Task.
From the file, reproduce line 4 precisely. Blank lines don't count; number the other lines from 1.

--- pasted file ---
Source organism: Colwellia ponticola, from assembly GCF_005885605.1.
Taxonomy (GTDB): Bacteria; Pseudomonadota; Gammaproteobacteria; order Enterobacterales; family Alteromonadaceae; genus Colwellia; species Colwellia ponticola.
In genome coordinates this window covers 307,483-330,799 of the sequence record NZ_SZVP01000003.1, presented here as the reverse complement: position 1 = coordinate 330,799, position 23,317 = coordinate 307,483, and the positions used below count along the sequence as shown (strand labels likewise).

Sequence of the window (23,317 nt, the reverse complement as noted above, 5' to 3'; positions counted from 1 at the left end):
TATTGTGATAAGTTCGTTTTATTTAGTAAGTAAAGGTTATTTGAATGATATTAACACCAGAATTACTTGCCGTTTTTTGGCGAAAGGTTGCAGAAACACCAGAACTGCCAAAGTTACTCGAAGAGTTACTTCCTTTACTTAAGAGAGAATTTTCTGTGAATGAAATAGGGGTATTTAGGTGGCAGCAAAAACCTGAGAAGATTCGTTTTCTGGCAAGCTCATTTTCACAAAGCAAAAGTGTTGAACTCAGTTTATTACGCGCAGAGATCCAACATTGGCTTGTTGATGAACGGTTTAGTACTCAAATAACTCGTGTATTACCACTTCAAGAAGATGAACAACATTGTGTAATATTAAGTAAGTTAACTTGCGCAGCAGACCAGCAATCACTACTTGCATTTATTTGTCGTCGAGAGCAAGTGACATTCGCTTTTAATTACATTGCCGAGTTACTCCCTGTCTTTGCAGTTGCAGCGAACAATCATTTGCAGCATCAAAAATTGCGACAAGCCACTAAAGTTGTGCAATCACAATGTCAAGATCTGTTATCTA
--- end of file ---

Sequence of the window (23,317 nt, the reverse complement as noted above, 5' to 3'; positions counted from 1 at the left end):